You liked that? Cool! This was the first time I tried something like that, George. And now, it probably won't be the last. :-)

Whoa... Jackie, I'm not used to hear people call my ideas genius (except for high schoolers, dripping with sarcasm.) It was better than 60:1 though... there were three final (different) shots, so it was actually 20:1. I'm going to feel great about this until the next time I see professional portrait photographers totally destroy my ratio. (lol)

donsands said...

I love it. Lord bless this fam with Your greatest blessings. Amen.

EG Wow said...

This photo turned out very well! What a great idea to search the Internet for inspiration!

imac said...

Well thought out my friend, great shot too.
Did you use any other lighting?

Craver Vii said...

The only bad thing that can be said of this family Sandman is that they keep questionable company (me).

I do old-school research as well, EG. The local library has a lot of photography books. But blogs (such as yours) have been the primary source of inspiration for me. :-)

And speaking of inspiration...

Lighting, Imac? Good question. They were backlit by two incandescent lamps--hence the soft vignetting on the rear wall. There was a large bay window on my right. The sun was high (11AM), on a cloudy day. I used an external flash on my camera, which was angled to bounce off the ceiling, and a remote flash on my left, which I fired backwards (at the wall) for a soft fill. With all that light, I tuned the Exposure Value down a few steps to compensate. That's how I got the rich, warm colors.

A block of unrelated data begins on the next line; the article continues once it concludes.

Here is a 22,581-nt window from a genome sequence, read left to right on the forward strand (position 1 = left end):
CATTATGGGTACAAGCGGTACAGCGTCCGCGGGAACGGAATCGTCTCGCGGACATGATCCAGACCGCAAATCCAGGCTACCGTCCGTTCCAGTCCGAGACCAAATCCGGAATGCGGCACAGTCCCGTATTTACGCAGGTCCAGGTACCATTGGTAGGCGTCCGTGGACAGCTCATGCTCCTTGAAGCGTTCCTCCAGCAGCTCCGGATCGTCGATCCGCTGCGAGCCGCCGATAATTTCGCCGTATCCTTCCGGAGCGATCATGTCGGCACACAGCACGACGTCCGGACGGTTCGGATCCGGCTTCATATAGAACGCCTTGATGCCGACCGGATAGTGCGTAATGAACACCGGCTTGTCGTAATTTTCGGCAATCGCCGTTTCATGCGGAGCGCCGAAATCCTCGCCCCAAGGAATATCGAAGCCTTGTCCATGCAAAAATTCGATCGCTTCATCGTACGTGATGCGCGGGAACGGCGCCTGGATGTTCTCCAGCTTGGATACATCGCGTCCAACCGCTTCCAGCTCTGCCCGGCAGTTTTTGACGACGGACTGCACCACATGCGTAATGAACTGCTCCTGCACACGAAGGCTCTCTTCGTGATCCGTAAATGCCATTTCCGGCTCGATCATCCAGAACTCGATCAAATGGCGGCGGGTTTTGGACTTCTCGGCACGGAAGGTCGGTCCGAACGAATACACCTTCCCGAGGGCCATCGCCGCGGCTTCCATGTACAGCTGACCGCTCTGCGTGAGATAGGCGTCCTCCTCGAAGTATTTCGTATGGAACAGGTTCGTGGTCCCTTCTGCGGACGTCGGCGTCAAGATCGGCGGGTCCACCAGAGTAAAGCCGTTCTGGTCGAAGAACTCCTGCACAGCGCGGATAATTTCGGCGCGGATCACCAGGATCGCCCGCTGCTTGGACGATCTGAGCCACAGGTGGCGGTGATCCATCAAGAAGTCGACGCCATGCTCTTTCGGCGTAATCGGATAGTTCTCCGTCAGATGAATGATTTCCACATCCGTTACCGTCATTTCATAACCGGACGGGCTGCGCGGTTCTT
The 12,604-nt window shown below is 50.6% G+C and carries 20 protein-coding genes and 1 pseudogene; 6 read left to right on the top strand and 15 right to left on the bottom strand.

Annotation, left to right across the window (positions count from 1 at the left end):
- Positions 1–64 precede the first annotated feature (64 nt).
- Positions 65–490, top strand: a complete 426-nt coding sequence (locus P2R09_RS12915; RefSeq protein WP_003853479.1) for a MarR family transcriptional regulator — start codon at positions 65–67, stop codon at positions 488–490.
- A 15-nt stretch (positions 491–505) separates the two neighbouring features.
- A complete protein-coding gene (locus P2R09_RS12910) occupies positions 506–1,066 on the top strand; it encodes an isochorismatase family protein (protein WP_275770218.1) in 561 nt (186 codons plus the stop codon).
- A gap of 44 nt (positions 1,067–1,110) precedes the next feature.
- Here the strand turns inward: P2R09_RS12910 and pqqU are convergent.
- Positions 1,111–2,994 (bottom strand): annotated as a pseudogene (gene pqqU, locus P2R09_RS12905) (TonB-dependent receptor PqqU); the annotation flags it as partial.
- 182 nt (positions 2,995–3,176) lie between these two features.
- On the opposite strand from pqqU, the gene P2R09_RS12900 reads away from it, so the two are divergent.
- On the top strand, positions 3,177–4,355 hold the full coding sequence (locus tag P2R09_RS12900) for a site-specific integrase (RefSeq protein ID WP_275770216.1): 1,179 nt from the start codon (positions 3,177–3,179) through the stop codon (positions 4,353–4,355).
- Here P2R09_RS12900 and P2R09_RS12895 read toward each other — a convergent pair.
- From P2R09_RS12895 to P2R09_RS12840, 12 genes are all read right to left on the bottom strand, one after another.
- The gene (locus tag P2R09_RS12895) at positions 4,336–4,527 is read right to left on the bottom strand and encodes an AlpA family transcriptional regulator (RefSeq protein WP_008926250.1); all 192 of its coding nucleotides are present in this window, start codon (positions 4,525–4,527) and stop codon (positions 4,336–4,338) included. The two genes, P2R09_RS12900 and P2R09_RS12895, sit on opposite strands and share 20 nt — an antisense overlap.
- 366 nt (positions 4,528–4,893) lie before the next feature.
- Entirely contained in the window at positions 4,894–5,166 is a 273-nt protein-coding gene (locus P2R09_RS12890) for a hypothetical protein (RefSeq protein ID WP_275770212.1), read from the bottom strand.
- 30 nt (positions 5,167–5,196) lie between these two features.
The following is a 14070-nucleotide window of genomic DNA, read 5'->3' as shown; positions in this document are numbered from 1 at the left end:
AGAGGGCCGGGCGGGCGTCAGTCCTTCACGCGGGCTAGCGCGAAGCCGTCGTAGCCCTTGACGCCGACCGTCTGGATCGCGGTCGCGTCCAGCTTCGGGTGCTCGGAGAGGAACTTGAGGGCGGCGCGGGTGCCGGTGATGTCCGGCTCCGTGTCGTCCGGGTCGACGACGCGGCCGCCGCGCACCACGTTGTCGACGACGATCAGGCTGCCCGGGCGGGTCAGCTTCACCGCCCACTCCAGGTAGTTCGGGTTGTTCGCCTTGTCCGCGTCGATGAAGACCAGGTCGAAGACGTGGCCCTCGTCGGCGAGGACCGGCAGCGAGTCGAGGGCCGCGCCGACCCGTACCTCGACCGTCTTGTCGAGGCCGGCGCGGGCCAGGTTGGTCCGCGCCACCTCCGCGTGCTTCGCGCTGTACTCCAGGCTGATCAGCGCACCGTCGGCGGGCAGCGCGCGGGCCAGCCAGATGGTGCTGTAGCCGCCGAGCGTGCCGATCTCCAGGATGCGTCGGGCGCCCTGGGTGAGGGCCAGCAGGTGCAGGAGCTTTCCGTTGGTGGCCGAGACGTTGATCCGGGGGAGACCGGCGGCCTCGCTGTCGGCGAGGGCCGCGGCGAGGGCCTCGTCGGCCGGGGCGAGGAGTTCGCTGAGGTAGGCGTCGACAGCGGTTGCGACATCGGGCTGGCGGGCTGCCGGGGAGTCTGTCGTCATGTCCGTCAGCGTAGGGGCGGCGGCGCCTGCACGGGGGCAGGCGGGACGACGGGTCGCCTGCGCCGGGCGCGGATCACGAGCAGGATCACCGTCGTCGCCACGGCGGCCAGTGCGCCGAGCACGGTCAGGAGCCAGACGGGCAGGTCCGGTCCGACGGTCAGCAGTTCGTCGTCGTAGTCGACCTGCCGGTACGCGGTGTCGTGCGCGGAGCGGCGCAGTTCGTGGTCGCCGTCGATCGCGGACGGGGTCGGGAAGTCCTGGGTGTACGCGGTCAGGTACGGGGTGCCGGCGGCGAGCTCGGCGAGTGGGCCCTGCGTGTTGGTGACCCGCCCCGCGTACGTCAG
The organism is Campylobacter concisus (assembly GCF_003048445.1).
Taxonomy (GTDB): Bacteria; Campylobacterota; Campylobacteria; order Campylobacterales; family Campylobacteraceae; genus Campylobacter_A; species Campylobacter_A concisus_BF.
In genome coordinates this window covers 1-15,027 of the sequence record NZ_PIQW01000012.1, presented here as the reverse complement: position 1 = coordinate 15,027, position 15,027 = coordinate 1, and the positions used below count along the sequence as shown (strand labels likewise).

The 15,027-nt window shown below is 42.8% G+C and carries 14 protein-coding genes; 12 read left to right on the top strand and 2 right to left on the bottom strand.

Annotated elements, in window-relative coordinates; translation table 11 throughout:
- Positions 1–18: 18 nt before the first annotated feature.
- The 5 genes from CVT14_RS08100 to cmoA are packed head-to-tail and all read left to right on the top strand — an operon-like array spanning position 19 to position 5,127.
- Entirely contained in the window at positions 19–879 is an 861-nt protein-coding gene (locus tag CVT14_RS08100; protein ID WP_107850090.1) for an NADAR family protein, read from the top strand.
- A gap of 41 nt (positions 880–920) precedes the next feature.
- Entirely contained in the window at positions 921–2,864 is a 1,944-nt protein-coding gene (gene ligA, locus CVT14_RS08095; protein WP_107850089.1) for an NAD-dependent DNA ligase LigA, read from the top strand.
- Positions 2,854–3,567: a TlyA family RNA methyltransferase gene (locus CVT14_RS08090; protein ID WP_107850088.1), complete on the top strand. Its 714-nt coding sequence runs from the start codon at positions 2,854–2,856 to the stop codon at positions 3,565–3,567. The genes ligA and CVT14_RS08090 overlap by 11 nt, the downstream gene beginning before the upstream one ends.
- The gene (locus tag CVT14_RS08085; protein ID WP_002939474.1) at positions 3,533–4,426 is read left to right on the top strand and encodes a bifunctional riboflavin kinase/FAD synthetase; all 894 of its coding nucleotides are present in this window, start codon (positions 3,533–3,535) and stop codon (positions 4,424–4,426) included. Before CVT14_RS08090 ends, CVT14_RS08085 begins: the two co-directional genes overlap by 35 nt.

mr. dave said...

aww, where's the puppy? nice job,craver!

imac said...

Thanks for the answer my friend, you certainly have got some lighting goods.
Can see you doing grand portraits very soon.

lime said...

i think you did a great job and they will treasure the shot for years. i am a complete novice here so i have no advice.

Shammickite said...

I think it really helps that all your subjects are wearing solid colours.... no highly patterned clothing. This way we can concentrate on the people without distractions.

Craver Vii said...

Mr. Dave, maybe I'll post a pic of their dog for my next post, or on Facebook even.

I am so glad the external flash units worked, Imac. If I can afford it, I hope to get proper flash units from Pentax at some point. This camera is performing for me at a level that is much higher than any previous equipment. The only thing I miss is the option of using a cable release.

Sure, you may call yourself a novice Lime, but you have a good eye and a great mind (albeit twisted). ;-) Your feedback highly valued!

That is to the mom's credit, Shammy. I only had to make one minor change to their apparel. She was very helpful with arranging a very clear spot in their home, especially when they had a lot of Christmas decorations up. That way, the photo could be more about the family, and less about the time or the season.